FRESNO, Calif. – A wildfire outside Yosemite National Park — one of more than 50 major brush blazes burning across the western U.S. — raged beyond the control of firefighters, but several days after it started it there has been minimal property damage and only voluntary evacuations.
The blaze in Stanislaus National Forest west of Yosemite grew to more than 25 square miles and was only 5 percent contained Wednesday, threatening some 2,500 homes, hotels and camp buildings.
The fire has destroyed two residences and seven outbuildings and led to the voluntary evacuation of the private gated summer community of Pine Mountain Lake, which has a population of 2,800.
Several organized camps and at least two campgrounds have been evacuated since the fire broke out Saturday.
The fire also caused the closure of a 4-mile stretch of State Route 120, one main path into Yosemite on the west side. Officials said the park remains open to visitors and can be accessed via state Routes 140 and 4.
"This is typically a very busy time for us until Labor Day, so it's definitely affecting business not having the traffic come through to Yosemite," said Britney Sorsdahl, a manager at the Iron Door Saloon and Grill in Groveland, a community of about 600 about five miles from the fire.
The board of supervisors in Tuolumne County held an emergency meeting and voted for a resolution asking Gov. Jerry Brown to declare a state of emergency and free funds for the firefight.
The resolution said the fire was "directly threatening" communities and "beyond our capabilities," according to the Modesto Bee.
The fire was among the nation's top firefighting priorities, according to the National Interagency Fire Center in Boise, Idaho.
Fifty-one major uncontained wildfires are burning throughout the West, according to the center, including in California, Alaska, Arizona, Idaho, Montana, Nevada, Oregon, Utah, Washington and Wyoming. More than 19,000 firefighters were fighting the fires.
But the U.S. Forest Service, the nation's top wildfire-fighting agency, said Wednesday that it is running out of money to fight wildfires and is diverting $600 million from timber, recreation and other areas to fill the gap. The agency said it had spent $967 million so far this year and was down to $50 million — typically enough to pay for just a few days of fighting fires when the nation is at its top wildfire preparedness level, which went into effect Tuesday.
There have been more than 32,000 fires this year that have burned more than 5,300 square miles.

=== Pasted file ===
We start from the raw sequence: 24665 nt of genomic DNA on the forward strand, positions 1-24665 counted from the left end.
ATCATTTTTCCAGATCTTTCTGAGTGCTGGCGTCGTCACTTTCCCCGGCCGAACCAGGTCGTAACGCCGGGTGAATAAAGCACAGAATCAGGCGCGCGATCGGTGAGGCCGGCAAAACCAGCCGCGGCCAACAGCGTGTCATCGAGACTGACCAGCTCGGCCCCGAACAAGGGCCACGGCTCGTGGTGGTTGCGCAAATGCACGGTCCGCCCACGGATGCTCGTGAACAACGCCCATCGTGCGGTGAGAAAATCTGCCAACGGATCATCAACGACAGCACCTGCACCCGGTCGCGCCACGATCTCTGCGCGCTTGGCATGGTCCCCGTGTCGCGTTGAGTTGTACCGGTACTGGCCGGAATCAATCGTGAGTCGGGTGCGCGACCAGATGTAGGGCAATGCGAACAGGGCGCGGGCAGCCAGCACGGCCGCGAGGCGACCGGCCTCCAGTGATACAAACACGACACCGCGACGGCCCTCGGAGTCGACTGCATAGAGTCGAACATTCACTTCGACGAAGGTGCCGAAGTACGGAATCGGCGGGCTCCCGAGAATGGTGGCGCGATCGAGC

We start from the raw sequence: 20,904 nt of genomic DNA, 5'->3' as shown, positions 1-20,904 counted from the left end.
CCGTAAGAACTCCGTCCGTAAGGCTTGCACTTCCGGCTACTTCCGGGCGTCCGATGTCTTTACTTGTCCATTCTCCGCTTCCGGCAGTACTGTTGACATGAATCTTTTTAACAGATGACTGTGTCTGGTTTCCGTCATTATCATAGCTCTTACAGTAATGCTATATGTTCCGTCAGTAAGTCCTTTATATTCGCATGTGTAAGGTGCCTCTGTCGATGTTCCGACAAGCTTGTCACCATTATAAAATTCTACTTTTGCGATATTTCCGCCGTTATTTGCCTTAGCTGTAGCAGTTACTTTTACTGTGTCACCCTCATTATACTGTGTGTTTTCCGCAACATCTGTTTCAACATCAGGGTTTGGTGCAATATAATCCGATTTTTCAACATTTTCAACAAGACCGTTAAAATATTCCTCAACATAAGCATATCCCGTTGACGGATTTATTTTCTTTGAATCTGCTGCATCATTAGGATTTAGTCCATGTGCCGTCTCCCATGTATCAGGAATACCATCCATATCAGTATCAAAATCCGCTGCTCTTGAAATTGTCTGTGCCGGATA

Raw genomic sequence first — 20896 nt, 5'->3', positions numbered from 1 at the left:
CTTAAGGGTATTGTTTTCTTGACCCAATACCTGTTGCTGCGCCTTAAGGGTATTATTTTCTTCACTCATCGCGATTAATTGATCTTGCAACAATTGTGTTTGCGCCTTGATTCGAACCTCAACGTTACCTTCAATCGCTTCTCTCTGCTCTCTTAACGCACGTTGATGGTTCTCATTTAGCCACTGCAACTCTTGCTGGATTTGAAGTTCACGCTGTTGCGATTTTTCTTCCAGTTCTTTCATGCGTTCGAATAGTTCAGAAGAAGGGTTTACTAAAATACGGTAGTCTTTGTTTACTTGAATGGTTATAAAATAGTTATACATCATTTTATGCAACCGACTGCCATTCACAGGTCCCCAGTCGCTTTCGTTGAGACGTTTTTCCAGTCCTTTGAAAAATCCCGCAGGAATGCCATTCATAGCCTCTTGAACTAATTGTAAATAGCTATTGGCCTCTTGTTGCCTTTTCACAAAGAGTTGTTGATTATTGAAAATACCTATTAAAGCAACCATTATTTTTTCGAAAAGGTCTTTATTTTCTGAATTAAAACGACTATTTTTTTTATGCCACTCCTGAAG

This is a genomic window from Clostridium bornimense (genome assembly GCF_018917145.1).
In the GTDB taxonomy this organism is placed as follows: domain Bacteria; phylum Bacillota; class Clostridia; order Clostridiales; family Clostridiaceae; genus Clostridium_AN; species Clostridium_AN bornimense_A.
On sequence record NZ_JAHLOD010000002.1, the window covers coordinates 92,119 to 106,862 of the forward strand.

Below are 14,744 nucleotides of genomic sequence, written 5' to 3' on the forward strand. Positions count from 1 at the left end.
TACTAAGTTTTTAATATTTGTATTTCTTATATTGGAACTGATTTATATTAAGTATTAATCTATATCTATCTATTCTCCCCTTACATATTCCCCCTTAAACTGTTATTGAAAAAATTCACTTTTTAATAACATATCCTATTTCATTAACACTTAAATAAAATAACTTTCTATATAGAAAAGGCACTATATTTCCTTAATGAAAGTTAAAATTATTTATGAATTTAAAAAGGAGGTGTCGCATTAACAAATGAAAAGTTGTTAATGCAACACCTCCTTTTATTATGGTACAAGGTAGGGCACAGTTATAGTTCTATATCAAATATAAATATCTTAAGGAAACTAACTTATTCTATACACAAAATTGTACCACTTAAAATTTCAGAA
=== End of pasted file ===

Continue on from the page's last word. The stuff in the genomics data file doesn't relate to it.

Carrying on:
On Wednesday, the National Interagency Fire Center listed two fires in Montana as the nation's number one priority. They include a wildfire burning west of Missoula that has surpassed 13 square miles, destroyed five homes, closed U.S. Highway 12 and led to multiple evacuations. The Lolo Fire Complex, which was zero percent contained, also destroyed an unknown number of outbuildings and vehicles.
At least 19 other notable fires were burning across the state, leading Montana Gov. Steve Bullock to declare a state of emergency, which allows the use of National Guard resources ranging from personnel to helicopters.
In Oregon, a fire in the Columbia Gorge about 10 miles southwest of The Dalles grew to 13 square miles, burning a fourth home. The fire was 15 percent contained. Strong winds continued to fan the blaze, pushing it into the Mount Hood National Forest.
Firefighters in southwestern Oregon braced for a return of lightning storms that started a series of fires last month that continue to burn in rugged timberlands.
In Idaho, progress was reported in the fight against the nearly 169-square-mile Beaver Creek fire, which forced the evacuation of 1,250 homes in the resort area of Ketchum and Sun Valley. That fire was 47 percent contained, authorities said.
In Yellowstone National Park in Wyoming, officials reopened a 7-mile section of road closed briefly by a wildfire. As of Wednesday, the Alum Fire had burned about 12 square miles and was spreading slowly, leading park officials to make preliminary evacuation plans for a community on the shore of Yellowstone Lake.
AP writers Jeff Barnard in Grants Pass, Ore., Matt Volz in Helena, Mont., and Mead Gruver in Cheyenne, Wyo. contributed to this report.